Sheza Khan v. U.S. Attorney General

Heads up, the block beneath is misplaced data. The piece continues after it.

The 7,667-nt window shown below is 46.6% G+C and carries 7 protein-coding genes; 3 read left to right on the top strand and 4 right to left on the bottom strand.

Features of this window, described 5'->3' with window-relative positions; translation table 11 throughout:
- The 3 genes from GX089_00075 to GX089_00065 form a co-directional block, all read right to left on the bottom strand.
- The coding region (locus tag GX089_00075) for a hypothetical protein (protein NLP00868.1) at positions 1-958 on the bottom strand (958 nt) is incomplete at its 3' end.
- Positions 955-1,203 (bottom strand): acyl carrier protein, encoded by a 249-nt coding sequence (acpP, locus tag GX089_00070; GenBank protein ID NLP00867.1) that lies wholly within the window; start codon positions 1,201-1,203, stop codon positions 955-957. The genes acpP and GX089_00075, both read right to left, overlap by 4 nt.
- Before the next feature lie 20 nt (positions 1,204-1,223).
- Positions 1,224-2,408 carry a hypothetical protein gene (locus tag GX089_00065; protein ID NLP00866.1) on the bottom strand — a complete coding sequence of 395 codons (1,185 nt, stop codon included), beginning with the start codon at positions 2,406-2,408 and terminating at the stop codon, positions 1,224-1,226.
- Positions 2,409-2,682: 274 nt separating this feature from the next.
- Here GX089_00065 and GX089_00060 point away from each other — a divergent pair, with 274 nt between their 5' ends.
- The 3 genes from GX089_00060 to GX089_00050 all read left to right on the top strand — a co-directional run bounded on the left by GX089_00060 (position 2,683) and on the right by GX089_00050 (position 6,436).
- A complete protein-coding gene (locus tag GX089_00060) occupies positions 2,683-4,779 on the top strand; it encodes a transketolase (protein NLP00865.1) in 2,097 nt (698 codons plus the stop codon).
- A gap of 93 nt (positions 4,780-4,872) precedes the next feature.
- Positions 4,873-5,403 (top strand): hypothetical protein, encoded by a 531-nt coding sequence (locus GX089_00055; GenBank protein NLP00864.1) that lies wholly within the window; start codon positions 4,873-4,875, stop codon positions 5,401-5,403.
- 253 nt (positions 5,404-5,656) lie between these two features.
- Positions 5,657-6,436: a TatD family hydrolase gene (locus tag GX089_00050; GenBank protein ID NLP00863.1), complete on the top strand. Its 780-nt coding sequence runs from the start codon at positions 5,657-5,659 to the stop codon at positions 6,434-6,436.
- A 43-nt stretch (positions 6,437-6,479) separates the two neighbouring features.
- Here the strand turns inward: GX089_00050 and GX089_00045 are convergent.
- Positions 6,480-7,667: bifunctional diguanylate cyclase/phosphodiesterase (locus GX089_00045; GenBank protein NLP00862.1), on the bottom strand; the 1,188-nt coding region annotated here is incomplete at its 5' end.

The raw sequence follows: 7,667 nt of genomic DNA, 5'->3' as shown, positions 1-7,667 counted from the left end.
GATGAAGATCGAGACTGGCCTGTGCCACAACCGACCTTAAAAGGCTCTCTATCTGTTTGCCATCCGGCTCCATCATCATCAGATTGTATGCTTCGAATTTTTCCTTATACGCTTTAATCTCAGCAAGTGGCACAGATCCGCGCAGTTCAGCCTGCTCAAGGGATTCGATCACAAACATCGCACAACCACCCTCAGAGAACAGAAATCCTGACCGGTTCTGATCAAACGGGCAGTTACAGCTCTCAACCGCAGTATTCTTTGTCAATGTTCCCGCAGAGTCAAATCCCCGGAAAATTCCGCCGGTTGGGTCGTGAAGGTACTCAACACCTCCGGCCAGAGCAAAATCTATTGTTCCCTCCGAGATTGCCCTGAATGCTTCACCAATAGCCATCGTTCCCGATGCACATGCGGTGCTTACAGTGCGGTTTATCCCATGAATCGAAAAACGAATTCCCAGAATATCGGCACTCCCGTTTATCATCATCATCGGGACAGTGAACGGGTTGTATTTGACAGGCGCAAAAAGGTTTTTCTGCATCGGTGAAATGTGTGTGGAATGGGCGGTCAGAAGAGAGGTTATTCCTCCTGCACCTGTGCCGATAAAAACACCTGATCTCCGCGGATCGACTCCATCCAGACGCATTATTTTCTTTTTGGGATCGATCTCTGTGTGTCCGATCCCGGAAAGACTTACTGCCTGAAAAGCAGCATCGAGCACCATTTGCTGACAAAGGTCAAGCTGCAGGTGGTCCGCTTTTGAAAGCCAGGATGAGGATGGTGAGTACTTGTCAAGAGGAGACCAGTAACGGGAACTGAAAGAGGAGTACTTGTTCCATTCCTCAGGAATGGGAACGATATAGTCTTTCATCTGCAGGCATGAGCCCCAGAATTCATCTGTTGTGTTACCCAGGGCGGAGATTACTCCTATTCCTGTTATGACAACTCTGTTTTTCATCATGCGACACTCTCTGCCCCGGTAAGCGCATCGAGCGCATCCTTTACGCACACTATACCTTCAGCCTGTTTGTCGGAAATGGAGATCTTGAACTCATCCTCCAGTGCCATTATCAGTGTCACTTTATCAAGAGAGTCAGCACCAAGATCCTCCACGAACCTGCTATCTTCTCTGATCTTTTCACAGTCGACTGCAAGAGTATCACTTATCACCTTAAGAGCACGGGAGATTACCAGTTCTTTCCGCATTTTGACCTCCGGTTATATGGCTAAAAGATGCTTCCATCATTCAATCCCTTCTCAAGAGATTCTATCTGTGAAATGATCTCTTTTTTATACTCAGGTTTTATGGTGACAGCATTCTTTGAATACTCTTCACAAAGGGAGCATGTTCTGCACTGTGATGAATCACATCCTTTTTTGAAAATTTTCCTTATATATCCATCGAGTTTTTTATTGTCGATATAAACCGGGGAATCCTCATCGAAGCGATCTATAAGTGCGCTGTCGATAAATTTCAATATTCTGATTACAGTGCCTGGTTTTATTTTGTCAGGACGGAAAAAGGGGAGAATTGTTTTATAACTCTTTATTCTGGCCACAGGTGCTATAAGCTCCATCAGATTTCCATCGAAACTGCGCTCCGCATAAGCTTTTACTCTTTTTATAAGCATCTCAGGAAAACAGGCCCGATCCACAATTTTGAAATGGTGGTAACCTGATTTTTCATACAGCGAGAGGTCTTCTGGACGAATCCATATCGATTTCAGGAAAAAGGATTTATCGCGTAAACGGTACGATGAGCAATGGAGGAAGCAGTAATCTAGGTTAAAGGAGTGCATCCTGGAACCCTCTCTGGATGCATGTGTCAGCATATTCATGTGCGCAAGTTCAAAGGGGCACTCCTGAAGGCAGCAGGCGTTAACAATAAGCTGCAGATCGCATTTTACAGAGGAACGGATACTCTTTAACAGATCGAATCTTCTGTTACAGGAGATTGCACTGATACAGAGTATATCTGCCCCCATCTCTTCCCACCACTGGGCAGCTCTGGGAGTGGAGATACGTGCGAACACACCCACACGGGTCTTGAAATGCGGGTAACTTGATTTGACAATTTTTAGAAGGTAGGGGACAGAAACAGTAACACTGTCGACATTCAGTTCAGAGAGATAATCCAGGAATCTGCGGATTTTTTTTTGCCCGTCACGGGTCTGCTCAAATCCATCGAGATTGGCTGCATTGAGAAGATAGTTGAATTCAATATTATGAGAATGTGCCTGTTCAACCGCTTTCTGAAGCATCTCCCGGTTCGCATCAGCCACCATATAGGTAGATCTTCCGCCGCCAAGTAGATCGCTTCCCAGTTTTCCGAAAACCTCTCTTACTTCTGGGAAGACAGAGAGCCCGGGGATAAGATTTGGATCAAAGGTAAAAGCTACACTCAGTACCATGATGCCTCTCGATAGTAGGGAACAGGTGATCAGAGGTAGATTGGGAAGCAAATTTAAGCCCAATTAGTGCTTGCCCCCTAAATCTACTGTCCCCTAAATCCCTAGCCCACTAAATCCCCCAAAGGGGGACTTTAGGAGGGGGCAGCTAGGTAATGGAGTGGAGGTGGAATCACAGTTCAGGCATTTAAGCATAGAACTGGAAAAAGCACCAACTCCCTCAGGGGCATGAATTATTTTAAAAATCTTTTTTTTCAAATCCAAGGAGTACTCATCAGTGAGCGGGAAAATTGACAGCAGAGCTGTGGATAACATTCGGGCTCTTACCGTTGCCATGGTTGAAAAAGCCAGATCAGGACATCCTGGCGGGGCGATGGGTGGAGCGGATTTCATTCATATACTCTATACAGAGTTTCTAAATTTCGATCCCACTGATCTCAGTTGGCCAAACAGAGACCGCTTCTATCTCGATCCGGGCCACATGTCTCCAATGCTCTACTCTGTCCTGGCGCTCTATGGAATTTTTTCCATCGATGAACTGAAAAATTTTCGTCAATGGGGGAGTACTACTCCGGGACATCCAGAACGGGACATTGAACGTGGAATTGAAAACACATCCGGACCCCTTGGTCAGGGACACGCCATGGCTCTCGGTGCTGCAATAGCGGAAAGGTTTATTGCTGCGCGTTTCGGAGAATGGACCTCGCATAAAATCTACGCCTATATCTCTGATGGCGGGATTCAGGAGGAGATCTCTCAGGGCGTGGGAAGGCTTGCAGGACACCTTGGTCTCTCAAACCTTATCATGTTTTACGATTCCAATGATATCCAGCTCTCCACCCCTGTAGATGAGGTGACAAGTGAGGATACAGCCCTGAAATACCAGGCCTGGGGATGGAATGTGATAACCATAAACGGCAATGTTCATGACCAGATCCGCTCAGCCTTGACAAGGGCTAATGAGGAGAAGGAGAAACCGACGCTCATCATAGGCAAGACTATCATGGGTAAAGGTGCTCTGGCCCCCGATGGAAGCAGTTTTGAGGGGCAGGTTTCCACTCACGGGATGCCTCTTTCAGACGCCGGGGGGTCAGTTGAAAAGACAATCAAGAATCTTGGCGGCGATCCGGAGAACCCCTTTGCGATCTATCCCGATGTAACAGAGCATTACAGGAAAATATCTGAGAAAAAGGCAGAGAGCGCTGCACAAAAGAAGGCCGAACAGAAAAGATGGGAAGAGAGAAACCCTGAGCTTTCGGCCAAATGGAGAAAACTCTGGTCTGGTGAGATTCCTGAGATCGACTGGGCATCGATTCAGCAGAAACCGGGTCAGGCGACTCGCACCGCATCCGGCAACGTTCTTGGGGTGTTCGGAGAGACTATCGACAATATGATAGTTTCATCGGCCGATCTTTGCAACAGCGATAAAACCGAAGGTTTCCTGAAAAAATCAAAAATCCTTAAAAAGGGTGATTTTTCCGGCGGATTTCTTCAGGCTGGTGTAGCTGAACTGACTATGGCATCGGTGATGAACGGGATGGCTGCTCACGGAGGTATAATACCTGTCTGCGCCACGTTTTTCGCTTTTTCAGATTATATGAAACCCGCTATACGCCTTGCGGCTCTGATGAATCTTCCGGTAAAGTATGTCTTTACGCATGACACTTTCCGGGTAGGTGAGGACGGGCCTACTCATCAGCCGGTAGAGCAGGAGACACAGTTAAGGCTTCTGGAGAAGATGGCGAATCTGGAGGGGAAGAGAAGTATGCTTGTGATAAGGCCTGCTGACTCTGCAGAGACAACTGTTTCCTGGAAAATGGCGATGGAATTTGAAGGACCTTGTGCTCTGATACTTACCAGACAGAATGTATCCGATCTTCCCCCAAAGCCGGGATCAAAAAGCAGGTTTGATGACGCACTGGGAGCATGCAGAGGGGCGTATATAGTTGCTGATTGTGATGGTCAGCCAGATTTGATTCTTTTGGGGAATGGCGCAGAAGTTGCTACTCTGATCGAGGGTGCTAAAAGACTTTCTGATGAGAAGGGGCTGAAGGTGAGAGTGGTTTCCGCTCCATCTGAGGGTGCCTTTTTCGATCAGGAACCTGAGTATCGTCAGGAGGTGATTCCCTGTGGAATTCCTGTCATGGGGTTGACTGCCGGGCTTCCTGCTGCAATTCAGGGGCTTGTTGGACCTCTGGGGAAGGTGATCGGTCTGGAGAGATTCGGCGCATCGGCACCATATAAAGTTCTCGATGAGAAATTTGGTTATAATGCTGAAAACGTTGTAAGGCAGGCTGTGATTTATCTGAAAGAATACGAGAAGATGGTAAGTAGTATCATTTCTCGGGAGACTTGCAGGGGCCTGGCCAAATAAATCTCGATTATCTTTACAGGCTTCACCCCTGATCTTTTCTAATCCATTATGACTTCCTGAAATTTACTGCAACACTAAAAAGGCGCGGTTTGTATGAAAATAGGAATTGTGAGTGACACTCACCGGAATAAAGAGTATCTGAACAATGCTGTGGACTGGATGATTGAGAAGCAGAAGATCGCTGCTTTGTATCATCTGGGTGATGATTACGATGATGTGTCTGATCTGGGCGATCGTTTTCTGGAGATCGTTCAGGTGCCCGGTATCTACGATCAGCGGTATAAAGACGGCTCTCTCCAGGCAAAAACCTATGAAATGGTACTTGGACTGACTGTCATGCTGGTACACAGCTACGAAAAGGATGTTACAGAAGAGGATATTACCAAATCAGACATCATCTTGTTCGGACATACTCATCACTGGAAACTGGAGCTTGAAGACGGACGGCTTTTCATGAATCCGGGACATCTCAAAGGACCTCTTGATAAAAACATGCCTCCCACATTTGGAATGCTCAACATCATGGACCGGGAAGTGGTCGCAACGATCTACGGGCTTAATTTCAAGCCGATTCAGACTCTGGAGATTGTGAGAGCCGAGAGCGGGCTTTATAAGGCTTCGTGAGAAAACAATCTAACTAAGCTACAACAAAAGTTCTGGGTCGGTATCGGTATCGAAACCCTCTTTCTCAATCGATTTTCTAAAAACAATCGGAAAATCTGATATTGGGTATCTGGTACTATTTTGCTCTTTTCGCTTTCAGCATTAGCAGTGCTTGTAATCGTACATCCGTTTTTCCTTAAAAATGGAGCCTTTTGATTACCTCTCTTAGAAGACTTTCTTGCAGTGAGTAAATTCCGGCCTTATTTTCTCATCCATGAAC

USCA11 Case: 20-14182 Date Filed: 07/21/2021 Page: 1 of 10 [DO NOT PUBLISH] IN THE UNITED STATES COURT OF APPEALS FOR THE ELEVENTH CIRCUIT ________________________ No. 20-14182 Non-Argument Calendar ________________________ Agency No. A026-686-648 SHEHZA KHAN, Petitioner, versus U.S. ATTORNEY GENERAL, Respondent. ________________________ Petition for Review of a Decision of the Board of Immigration Appeals ________________________ (July 21, 2021) Before JILL PRYOR, LAGOA, and BRASHER, Circuit Judges. PER CURIAM: Shehza Khan, a native and citizen of Pakistan, petitions this Court for review of the Board of Immigration Appeals’ final order affirming the immigration judge’s USCA11 Case: 20-14182 Date Filed: 07/21/2021 Page: 2 of 10 denial of his application for deferred removal based on the Convention Against Torture. He argues that the BIA and the immigration judge failed to give reasoned consideration to evidence in the record showing that it was more likely than not that he would be tortured if he were removed to Pakistan. We disagree and deny the petition. I. Khan entered the United States in 1984 as a nonimmigrant. In 2016, the Department of Homeland Security served him with a notice to appear and charged him with removability following multiple convictions, including several for drug- trafficking offenses. Khan initially appeared pro se, but the immigration judge found that he was not competent to represent himself. Khan’s new counsel admitted the factual allegations against Khan, and the immigration judge found that Khan was removable as charged. Khan then filed an application for withholding of removal under the CAT. See 8 C.F.R. §§ 1208.16(d)(2), 1208.17(a). He submitted several documents in support of his application, including articles explaining that Pakistani law enforcement engaged in widespread torture to obtain confessions from people in custody and articles that detailed Pakistan’s denial of mental illness and that described a lack of access to mental health care in the country. He also attached an excerpt from the 2 USCA11 Case: 20-14182 Date Filed: 07/21/2021 Page: 3 of 10 State Department’s “Pakistan 2017 Human Rights Report,” which discussed torture and prison conditions in the country. Khan also testified in support of his application. He stated that he had no friends or family in Pakistan, that he feared he would be homeless if removed to Pakistan because he would not have access to needed medications, and that he was scared of being tortured by Pakistani officials because he had monitored radical Muslims for U.S. law enforcement. He also stated that he expected to be imprisoned in Pakistan because he would be a criminal deportee and would be targeted because he would be perceived as mentally ill. After hearing Khan’s testimony, the immigration judge first noted that Khan’s counsel “conceded that [Khan] was only eligible for deferral of removal under” the CAT and explained that Khan was ineligible for withholding of removal because he had been convicted of a “particular serious crime.” He then concluded that the record did not establish that Khan was more likely than not to be tortured in the future if returned to Pakistan …

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